By Peter Crush
Well, we made it – 2024 is here!
The Christmas/New Year festivities are over; it’s back to work, and for some that means back with a bump. Because another year lies ahead. Another busy one maybe.
Perhaps it’s no wonder some staff may already be planning what time they intend to take off in the coming 12 months.
That’s a good thing, but as staff get back to the working groove, there’s new data HR professionals should find interesting – data that appears to find a connection between where people work with how much time off they’re likely to take.
According to research by luxury travel brand, Carl Friedrik, it’s remote workers that seem to take the fewest number of days off, while those who work in an office take the most.
The data reveals that those who work in an office feel they need more time to switch off compared to remote workers – by some considerable distance.
Some 91.5% of workers who are onsite say they need more time to switch off – compared to 80% amongst those who work remotely.
This need to recover/recuperate is reflected in holiday uptake statistics.
Onsite office workers are the most likely category of employee to book monthly trips away (16.6%), and they are most likely to want to take time off every three months: nearly 26% do, compared to 21% amongst those who work remotely.
The data also reveals that remote workers were the most likely to book a trip annually (25%), or every two years or even less frequently.
What does this mean for HR?
Everyone knows American workers already have fewest holiday days to start with, and to make matter worse, most staff fail to take what they’re allocated [often due to reasons HR is responsible for – like staff feeling under pressure not to be away, or guilt for heaping work on their co-workers].
But this new data suggests that there is an interesting location dynamic that could now be impacting their time-off choices too.
– Remote means relaxed and more refreshed?
Could it be that remote workers – those who don’t face that agony of the daily commute in, or have greater flexibility to work hours that suit their lives – are simply not as stressed out as their on-site counterparts, and so the need to unwind is less urgent?
– You’ve required staff to return to the office – but at what cost?
Could it be that return to office policies will see new spikes in demand for holiday this year that may not have been anticipated, as staff find the office environment more stressful and over-powering?
Either sounds plausible, but if you think about it, neither scenario is actually that great.
While the data is still mixed around the health/stress/wellbeing pros and cons of working remotely [some data suggests remote work heightens anxiety and feeling more disconnected; whilst other research points to it being less stressful and allows people to prioritize themselves] – if staff think that working remote is somehow a benefit over their in-office colleagues, and so they need/deserve less holiday, this is a bad thing.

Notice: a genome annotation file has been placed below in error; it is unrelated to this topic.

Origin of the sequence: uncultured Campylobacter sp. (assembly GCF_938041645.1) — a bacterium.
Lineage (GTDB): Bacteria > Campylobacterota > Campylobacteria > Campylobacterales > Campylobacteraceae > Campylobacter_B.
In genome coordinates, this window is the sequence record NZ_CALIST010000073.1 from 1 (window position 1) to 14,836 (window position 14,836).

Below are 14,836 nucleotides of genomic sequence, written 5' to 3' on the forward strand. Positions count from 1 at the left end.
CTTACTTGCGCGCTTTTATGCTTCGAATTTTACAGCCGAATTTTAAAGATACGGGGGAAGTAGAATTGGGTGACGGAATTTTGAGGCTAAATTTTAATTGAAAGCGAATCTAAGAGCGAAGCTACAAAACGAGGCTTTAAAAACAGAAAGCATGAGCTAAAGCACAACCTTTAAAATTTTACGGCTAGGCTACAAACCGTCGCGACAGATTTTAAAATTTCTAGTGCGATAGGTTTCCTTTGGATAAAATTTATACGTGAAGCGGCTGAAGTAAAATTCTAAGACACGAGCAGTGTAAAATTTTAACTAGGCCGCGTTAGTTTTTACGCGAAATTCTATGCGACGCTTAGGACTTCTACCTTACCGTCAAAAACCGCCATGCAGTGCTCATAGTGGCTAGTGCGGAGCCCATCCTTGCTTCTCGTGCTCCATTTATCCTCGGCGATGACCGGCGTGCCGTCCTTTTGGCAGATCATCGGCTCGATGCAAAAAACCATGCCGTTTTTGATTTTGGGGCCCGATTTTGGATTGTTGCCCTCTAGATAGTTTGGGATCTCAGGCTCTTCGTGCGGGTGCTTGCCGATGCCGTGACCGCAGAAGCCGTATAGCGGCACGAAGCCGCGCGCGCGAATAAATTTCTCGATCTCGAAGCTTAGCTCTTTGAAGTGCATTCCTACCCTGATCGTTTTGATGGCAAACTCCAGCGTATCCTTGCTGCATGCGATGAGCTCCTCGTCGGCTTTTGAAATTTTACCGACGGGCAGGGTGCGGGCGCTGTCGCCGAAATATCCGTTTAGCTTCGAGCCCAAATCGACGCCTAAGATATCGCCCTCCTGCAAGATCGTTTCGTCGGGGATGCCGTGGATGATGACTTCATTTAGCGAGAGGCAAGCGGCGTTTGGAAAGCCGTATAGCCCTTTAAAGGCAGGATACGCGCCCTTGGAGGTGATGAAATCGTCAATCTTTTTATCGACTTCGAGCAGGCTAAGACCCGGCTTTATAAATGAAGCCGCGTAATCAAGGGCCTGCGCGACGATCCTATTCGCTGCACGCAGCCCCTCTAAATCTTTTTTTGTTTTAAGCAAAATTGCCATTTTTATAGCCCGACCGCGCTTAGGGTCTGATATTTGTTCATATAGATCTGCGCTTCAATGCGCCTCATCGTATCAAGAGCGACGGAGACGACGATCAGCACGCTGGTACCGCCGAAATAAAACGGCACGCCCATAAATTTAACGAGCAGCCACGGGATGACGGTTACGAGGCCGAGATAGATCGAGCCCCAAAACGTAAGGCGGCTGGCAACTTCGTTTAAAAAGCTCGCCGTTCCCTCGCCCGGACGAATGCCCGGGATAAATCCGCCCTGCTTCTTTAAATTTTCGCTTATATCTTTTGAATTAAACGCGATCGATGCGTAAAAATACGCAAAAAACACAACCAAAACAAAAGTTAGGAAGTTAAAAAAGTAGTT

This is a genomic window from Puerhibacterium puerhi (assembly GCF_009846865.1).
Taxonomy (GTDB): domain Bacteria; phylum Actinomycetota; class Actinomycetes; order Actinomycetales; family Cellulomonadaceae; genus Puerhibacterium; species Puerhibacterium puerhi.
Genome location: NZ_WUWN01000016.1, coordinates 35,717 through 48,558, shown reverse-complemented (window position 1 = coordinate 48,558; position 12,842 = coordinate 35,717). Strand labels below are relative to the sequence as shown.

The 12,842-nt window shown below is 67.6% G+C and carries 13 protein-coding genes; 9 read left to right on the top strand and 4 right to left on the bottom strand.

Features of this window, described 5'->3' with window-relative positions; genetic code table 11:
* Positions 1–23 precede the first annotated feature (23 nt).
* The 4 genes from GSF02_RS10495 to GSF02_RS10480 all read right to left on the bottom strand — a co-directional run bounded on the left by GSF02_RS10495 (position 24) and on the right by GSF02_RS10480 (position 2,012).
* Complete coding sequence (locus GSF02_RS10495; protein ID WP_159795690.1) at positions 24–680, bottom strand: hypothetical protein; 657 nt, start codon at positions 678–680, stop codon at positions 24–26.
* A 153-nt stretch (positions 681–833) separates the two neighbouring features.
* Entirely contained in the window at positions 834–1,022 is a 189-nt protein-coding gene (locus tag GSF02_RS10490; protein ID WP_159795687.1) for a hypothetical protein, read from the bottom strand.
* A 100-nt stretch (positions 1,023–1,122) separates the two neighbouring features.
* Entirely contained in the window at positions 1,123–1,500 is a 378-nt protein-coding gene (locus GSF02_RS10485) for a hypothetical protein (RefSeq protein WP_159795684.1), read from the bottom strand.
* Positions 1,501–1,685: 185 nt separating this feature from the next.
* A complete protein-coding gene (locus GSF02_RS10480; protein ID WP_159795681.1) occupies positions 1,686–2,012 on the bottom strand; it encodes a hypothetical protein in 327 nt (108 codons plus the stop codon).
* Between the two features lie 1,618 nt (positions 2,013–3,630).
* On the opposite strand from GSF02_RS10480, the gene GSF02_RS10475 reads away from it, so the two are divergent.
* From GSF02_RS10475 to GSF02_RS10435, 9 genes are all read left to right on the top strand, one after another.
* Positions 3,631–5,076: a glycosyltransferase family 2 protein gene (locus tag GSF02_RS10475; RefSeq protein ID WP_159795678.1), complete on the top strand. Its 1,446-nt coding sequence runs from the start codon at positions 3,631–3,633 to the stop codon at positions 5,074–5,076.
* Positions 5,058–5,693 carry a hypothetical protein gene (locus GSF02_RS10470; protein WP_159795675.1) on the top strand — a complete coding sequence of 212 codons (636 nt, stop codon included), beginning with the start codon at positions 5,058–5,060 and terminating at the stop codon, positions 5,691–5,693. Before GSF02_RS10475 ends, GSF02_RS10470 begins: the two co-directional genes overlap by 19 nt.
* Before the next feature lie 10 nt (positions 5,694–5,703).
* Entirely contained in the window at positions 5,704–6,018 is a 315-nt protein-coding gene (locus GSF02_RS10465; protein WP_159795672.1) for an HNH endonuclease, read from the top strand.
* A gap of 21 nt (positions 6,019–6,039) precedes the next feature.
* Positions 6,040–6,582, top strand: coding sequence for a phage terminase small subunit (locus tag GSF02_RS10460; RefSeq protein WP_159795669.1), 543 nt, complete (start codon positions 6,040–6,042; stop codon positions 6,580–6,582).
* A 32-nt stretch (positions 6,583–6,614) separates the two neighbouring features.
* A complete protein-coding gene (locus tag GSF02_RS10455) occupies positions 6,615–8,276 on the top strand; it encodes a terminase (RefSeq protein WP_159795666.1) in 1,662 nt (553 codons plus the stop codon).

Experts generally concur most employees need to be taking more holiday, not less, and that even if remote working in less stressful for some, proper time off is needed to fully charge one’s batteries.
For those who are in the office meanwhile, the need for more holiday could be reflective of office working now being regarded as less desirable.
It could be that staff are simply stepping up, and feel that if they are being asked to work on-site, they definitely deserve their entire allotted time off.
If this is the case, the tendency for on-site staff to need more holiday could be hiding resentment about on-site working in the first place. CHRO’s might well want to reconsider their return to office policies.
It’s worth noting too that the data also shows remote workers are almost twice as likely to feel satisfied with the time off they took, whereas 93.6% of office workers said they needed more time off to properly switch off.
Make staff taking their holiday your New Year’s Resolution
By any yardstick, taking time off is important. Employers have been criticized in the past for passively allowing low levels of holiday take-up, and effectively ‘gaining’ free work from staff by not reminding/encouraging them to take what’s owed.
But as we start this New Year off, perhaps this new data is a wake-up call to encourage HR professionals to start looking at their own holiday usage data more precisely, to see if they’re experiencing any location-based differences too.
Every employee should be encouraged by HR to take what’s statutorily theirs, and good employers should be promoting the value of taking all their holiday rather than seeing any unspent holiday as extra unpaid toil they’ve profited from. Maybe this New Year, one of HR professionals’ resolutions should be making sure people take what owed to them – wherever it is they work.
Best of the rest:
What the data also revealed:
* Eight in ten Americans experience stress whilst preparing for or returning from vacation
* Only 11.3% of Americans typically plan a trip for more than 8 days
* Americans were most likely to plan a vacation twice a year (35.7%)
* The majority (79.5%) take between 3 to 7 days off
* Nine in ten Americans find slow travel appealing, but 25% say lack of paid time off prevents them from doing it